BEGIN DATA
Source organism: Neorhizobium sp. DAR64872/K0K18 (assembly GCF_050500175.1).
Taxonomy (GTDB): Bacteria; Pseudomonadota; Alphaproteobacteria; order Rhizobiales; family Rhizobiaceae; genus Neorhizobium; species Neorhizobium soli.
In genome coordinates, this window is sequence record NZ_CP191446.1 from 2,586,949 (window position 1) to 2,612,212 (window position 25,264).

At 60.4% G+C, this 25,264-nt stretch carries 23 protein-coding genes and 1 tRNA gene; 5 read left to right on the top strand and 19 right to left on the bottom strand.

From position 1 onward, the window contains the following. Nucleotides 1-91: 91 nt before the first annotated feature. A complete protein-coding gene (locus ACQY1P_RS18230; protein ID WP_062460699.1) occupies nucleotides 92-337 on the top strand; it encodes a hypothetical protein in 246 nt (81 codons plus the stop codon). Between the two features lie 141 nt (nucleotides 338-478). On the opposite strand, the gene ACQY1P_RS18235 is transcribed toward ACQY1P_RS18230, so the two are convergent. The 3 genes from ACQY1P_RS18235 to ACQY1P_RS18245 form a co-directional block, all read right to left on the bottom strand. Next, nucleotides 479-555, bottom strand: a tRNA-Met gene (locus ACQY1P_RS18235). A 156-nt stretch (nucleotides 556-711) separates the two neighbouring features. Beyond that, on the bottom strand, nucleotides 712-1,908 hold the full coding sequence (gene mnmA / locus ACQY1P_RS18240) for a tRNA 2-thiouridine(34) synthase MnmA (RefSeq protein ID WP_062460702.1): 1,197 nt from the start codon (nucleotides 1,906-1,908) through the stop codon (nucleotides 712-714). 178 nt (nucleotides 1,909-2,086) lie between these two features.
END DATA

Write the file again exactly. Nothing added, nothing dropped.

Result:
Source organism: Neorhizobium sp. DAR64872/K0K18 (assembly GCF_050500175.1).
Taxonomy (GTDB): Bacteria; Pseudomonadota; Alphaproteobacteria; order Rhizobiales; family Rhizobiaceae; genus Neorhizobium; species Neorhizobium soli.
In genome coordinates, this window is sequence record NZ_CP191446.1 from 2,586,949 (window position 1) to 2,612,212 (window position 25,264).

At 60.4% G+C, this 25,264-nt stretch carries 23 protein-coding genes and 1 tRNA gene; 5 read left to right on the top strand and 19 right to left on the bottom strand.

From position 1 onward, the window contains the following. Nucleotides 1-91: 91 nt before the first annotated feature. A complete protein-coding gene (locus ACQY1P_RS18230; protein ID WP_062460699.1) occupies nucleotides 92-337 on the top strand; it encodes a hypothetical protein in 246 nt (81 codons plus the stop codon). Between the two features lie 141 nt (nucleotides 338-478). On the opposite strand, the gene ACQY1P_RS18235 is transcribed toward ACQY1P_RS18230, so the two are convergent. The 3 genes from ACQY1P_RS18235 to ACQY1P_RS18245 form a co-directional block, all read right to left on the bottom strand. Next, nucleotides 479-555, bottom strand: a tRNA-Met gene (locus ACQY1P_RS18235). A 156-nt stretch (nucleotides 556-711) separates the two neighbouring features. Beyond that, on the bottom strand, nucleotides 712-1,908 hold the full coding sequence (gene mnmA / locus ACQY1P_RS18240) for a tRNA 2-thiouridine(34) synthase MnmA (RefSeq protein ID WP_062460702.1): 1,197 nt from the start codon (nucleotides 1,906-1,908) through the stop codon (nucleotides 712-714). 178 nt (nucleotides 1,909-2,086) lie between these two features.